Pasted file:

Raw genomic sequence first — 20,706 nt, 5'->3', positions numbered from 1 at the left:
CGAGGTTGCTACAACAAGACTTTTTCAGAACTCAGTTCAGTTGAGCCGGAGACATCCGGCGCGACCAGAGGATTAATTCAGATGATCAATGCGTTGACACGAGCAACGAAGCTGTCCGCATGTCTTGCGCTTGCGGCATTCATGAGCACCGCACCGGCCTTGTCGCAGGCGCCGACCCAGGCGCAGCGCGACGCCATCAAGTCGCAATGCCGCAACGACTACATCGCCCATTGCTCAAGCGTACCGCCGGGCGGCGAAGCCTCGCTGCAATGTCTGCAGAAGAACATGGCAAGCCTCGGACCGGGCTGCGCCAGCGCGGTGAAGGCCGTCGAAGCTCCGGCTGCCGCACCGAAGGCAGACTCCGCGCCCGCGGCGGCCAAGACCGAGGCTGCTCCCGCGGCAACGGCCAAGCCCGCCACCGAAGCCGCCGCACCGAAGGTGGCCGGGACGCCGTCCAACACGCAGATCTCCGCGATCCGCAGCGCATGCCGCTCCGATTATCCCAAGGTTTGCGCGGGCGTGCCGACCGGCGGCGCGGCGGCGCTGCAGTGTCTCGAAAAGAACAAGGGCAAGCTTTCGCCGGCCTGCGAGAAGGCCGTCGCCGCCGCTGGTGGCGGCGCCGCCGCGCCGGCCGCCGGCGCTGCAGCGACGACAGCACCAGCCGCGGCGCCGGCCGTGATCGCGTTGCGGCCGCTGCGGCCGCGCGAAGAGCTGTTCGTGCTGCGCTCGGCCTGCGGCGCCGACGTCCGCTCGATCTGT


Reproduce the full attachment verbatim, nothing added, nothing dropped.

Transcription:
Raw genomic sequence first — 20,706 nt, 5'->3', positions numbered from 1 at the left:
CGAGGTTGCTACAACAAGACTTTTTCAGAACTCAGTTCAGTTGAGCCGGAGACATCCGGCGCGACCAGAGGATTAATTCAGATGATCAATGCGTTGACACGAGCAACGAAGCTGTCCGCATGTCTTGCGCTTGCGGCATTCATGAGCACCGCACCGGCCTTGTCGCAGGCGCCGACCCAGGCGCAGCGCGACGCCATCAAGTCGCAATGCCGCAACGACTACATCGCCCATTGCTCAAGCGTACCGCCGGGCGGCGAAGCCTCGCTGCAATGTCTGCAGAAGAACATGGCAAGCCTCGGACCGGGCTGCGCCAGCGCGGTGAAGGCCGTCGAAGCTCCGGCTGCCGCACCGAAGGCAGACTCCGCGCCCGCGGCGGCCAAGACCGAGGCTGCTCCCGCGGCAACGGCCAAGCCCGCCACCGAAGCCGCCGCACCGAAGGTGGCCGGGACGCCGTCCAACACGCAGATCTCCGCGATCCGCAGCGCATGCCGCTCCGATTATCCCAAGGTTTGCGCGGGCGTGCCGACCGGCGGCGCGGCGGCGCTGCAGTGTCTCGAAAAGAACAAGGGCAAGCTTTCGCCGGCCTGCGAGAAGGCCGTCGCCGCCGCTGGTGGCGGCGCCGCCGCGCCGGCCGCCGGCGCTGCAGCGACGACAGCACCAGCCGCGGCGCCGGCCGTGATCGCGTTGCGGCCGCTGCGGCCGCGCGAAGAGCTGTTCGTGCTGCGCTCGGCCTGCGGCGCCGACGTCCGCTCGATCTGT